there's no way that you can prevent every mosquito from biting your family so don't panic but if you're in an endemic area for tick-borne diseases I do recommend that you check for them every six months so in Chicago in the Midwest or on that East Coast if you've got you know if you're picking ticks off every now and then don't panic you don't have to do monthly checks for tick borne diseases but at the beginning of the yeren at the end of the season checking for tick borne diseases is a great idea because these diseases are fairly easy to treat and cure when identified before they become chronic and so these tests the 4dx in the Accu plex will check for heartworm Lyme disease ehrlichiosis and anaplasmosis additionally I recommend titer testing in lieu of automatic revaccination for all diseases other than rabies which of course is required by law titer tests are simple blood tests you can ask your veterinarian to do that provide great information about your pets existing immunity to the disease as he's been vaccinated against previously immunologist dr. Ron Shultz states that any tighter results so any number above

zero means that your pets immune system is capable of mounting an effective immune system response and no fur vaccines are needed which is a great test to do I was so sure that my patients at my practice were effectively immunized after their one puppy shot that I told my clients that I would boost their dogs for free I want them to do a titer test some of my clients would come in and say hey you know I think it's just cheaper to vaccinate my dogs only had one vaccine we know what's the harm in doing it my response was please titer because chances are if your dog has had any vaccine they're protected and so let's titer and if your dog is low I will boost your dog for free I will give a singular parvo or distemper if your dog is low on one of those two viruses and I'm 19 years in and I have never given away a free vaccine because none of our dogs have titer low after their puppy shot so something to think about three other tests that you might want to consider looking at if you're a serious longevity junkie like myself and you want your pets to live forever or if you've had a previous health challenge

with one of your pets making you question their overall nutritional metabolic or immunologic health I would recommend you consider a couple of other tests number one fasting insulin number two a vitamin D test and number three a test for dysbiosis for humans we know that one of the best predictors of longevity is a person's fasting insulin level although very few veterinarians beside myself measure this I think it's a vastly underutilized test that can evaluate a patient's metabolic health and level of fat-burning adaptiveness it's one of the best things in my opinion you could do to look at what your dog or cat has in its future in terms of ability to manage metabolic diseases including cancer many people and pets are vitamin D deficient and we're just now discovering that the pet the whole category of pet vitamin D deficiency probably rivals that of humans in that when you if your pets and you were living in the northern hemisphere dogs and cats can't make vitamin D from sunlight so they have to eat it in their diet and what we're finding is absorption the form of vitamin D processing if it's synthetic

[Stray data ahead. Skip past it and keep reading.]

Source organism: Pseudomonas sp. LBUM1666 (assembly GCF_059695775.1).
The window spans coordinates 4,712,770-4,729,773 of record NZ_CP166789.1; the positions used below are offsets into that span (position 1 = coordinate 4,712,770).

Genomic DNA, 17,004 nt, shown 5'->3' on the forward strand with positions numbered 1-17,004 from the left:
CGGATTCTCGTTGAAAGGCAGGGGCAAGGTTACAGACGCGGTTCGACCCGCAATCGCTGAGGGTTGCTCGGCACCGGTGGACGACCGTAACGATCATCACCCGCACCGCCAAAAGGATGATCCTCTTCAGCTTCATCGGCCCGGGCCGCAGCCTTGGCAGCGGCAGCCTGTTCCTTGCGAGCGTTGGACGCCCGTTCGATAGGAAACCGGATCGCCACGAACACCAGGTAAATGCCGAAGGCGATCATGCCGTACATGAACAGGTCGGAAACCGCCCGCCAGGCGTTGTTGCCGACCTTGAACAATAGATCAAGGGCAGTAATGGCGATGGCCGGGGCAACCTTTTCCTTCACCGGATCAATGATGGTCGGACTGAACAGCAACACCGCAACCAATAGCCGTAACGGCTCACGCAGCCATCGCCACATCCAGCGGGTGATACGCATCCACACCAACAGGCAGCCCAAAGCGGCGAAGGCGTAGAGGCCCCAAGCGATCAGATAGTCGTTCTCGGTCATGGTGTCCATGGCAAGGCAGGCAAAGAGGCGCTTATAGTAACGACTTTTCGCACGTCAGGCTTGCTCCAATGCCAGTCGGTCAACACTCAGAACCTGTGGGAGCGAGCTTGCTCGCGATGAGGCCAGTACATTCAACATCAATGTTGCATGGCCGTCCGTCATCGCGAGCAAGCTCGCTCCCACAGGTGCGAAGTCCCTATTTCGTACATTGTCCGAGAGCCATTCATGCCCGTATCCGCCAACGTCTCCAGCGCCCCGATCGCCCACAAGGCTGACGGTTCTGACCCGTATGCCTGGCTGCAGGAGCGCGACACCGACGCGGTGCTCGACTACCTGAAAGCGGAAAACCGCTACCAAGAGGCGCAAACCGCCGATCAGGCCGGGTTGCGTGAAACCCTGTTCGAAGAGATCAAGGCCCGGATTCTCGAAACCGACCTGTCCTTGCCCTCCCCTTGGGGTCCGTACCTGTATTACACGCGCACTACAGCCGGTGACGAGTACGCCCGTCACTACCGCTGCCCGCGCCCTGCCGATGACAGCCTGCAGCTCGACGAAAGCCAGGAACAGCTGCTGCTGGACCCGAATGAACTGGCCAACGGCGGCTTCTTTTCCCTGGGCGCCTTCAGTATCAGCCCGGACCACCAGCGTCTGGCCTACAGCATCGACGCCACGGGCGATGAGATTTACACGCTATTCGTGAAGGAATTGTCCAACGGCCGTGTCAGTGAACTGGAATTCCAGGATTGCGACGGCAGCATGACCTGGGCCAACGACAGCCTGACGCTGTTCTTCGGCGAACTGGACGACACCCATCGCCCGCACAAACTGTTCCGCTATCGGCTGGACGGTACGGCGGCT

in pet food their ability to absorb and process D could be impinge t' so we know that managing and addressing this nutritional deficiency before the diagnosis of cancer is obviously important so something to consider Mindi testing is a specialty test but you can ask your veterinarian veterinarian about it and your vet can perform that test we know that 70% of your pets immune system is located in their gut and many pets suffer from gut related issues which create malabsorption ml digestion and ultimately a weakened in dysfunctional immune system systemically identifying and addressing leaky gut or an unbalanced dysbiotic gut is critically important in reestablishing health and they especially in debilitated unhealthy or chronically ill pets or pets that are aging Texas A&M GI lab has just released a test to measure the level of dysbiosis in going on in your dog's gut and that's a really nice additional test if you're looking at long term immunologic health so I hope you're now able to see why functional medicine doctors get so excited about evaluating the biochemical changes occurring inside your pets

monitoring your pets internal environment is actually quite empowering because we're able to address minor changes before disease occurs and actually we can prevent degeneration from occurring which should be all of our goals as proactive pet parents you